Student Teachers’ Practicum Experience and Attitudes

Novices often experience grave difficulties emanating from the teaching complexities, both in and out of the classroom. Clinical models of teacher education (TE) endeavor to ameliorate these difficulties by exposing STs to these complexities during their practice, and by providing them with adequate support as they actively perform teaching roles.This study was carried out at a TE college where two models (clinical and traditional) were employed. It examined STs’ active participation in challenging tasks and roles and STs’ attitudes toward their practice within each model and between the two. 36 STs participated in the study, 18 in each model. STs’ actual participation in teaching-learning activities was assessed by a self-report questionnaire. Factor analysis yielded four factors: Program’s contribution to the students (α=0.90), TE institute-school collaboration (α=0.86), STs’ participation in Professional-Learning-Communities (α=0.76), and the cooperating teacher’s involvement with TE (α=0.78). STs’ attitudes were measured by a quantitative questionnaire developed in the current study. STs within the clinical model (CM) reported significantly higher levels of active participation in all of the six teaching-learning activities. The attitudes of STs who participated in the CM toward their TE program were significantly more positive than those of students in the Traditional Model, in all four factors. Nonetheless, STs’ level of participation in staff meetings and PLCs was relatively low, suggesting that they were still not accepted as equal-status colleagues, even in the CM. Findings suggested that CM exposes STs to a variety of learning and activity opportunities, and results in more positive ST attitudes.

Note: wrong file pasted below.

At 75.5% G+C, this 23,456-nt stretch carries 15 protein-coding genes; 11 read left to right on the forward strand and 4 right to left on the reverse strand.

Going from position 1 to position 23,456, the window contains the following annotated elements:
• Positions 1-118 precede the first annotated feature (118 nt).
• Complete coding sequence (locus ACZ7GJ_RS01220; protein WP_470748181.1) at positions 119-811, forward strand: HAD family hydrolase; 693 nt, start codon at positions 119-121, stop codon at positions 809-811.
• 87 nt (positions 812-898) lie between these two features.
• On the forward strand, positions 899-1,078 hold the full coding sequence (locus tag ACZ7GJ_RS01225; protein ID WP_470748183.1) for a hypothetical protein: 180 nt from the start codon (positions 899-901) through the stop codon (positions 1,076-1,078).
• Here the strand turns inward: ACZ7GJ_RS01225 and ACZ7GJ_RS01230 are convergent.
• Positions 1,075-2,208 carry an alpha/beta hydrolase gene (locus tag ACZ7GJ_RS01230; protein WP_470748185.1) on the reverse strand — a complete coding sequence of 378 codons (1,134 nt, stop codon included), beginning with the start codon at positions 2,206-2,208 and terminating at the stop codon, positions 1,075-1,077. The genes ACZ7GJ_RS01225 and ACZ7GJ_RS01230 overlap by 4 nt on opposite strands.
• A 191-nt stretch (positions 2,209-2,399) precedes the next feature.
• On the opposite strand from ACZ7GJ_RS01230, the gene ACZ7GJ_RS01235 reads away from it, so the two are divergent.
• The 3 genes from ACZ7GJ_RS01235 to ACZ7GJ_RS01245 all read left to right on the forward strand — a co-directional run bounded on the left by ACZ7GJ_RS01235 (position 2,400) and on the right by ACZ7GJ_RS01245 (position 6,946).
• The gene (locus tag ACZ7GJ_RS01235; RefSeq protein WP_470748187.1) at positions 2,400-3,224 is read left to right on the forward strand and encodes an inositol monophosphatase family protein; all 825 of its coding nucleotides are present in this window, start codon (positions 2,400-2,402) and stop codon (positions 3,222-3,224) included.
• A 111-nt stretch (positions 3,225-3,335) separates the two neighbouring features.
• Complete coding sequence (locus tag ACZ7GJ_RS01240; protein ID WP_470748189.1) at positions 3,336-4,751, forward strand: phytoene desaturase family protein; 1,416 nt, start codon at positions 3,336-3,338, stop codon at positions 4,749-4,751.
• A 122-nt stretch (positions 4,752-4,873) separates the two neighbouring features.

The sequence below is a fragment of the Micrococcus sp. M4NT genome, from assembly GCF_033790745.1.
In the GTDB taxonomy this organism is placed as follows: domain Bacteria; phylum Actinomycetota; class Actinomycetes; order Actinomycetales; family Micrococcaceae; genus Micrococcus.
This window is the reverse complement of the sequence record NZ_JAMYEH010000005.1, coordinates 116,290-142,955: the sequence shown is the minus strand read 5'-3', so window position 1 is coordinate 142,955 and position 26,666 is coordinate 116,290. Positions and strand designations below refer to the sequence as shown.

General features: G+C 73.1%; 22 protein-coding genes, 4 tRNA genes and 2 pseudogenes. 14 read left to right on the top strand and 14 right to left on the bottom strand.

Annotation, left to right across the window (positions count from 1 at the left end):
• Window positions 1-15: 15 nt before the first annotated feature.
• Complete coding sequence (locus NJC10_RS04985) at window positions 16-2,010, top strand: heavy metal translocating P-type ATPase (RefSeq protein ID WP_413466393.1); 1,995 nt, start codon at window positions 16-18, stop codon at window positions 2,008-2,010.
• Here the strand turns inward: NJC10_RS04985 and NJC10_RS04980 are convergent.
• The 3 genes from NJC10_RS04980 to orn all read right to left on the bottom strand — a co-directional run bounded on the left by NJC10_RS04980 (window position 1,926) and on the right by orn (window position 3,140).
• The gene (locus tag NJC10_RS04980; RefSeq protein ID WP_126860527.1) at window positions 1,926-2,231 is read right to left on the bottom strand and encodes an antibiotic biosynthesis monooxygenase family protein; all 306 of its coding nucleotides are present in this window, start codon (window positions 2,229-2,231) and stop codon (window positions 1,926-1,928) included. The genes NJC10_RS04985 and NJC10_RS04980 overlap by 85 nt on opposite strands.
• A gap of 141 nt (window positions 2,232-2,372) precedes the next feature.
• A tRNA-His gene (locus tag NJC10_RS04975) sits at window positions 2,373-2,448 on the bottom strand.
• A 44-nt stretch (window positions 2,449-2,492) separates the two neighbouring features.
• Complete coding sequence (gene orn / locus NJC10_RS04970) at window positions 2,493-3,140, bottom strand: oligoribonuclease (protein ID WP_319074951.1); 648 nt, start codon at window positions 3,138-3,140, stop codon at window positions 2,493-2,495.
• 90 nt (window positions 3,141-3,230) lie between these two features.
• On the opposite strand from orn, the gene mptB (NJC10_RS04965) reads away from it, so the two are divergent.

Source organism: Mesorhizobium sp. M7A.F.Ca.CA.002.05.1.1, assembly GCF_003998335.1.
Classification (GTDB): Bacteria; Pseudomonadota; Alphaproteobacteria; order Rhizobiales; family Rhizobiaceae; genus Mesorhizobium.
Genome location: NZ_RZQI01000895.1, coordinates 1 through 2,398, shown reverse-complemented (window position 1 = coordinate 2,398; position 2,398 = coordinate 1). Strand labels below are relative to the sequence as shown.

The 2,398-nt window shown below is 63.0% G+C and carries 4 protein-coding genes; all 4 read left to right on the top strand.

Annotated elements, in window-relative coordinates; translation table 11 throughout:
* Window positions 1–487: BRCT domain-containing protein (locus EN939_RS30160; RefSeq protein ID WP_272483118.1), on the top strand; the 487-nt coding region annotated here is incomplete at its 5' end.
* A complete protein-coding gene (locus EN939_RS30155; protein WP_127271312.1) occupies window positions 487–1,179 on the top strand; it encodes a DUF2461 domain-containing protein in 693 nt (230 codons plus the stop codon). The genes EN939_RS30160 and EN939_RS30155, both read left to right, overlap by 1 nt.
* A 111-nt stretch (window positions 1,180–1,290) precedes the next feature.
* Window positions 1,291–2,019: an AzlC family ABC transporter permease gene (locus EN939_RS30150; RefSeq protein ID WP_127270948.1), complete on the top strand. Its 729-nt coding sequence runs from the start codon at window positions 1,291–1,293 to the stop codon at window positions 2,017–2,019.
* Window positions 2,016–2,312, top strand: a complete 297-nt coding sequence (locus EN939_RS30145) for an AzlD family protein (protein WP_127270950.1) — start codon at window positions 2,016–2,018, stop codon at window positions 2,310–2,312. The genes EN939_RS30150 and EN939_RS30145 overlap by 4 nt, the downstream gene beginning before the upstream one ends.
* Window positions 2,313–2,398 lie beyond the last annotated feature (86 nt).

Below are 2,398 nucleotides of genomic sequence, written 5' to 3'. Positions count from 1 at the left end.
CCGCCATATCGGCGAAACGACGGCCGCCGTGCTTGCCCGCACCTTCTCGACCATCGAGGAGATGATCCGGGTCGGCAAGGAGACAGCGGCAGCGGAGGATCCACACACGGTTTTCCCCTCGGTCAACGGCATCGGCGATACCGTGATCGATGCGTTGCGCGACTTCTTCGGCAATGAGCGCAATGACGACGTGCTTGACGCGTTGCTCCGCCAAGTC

Teacher Education, Clinical Models

Learning in Higher Education

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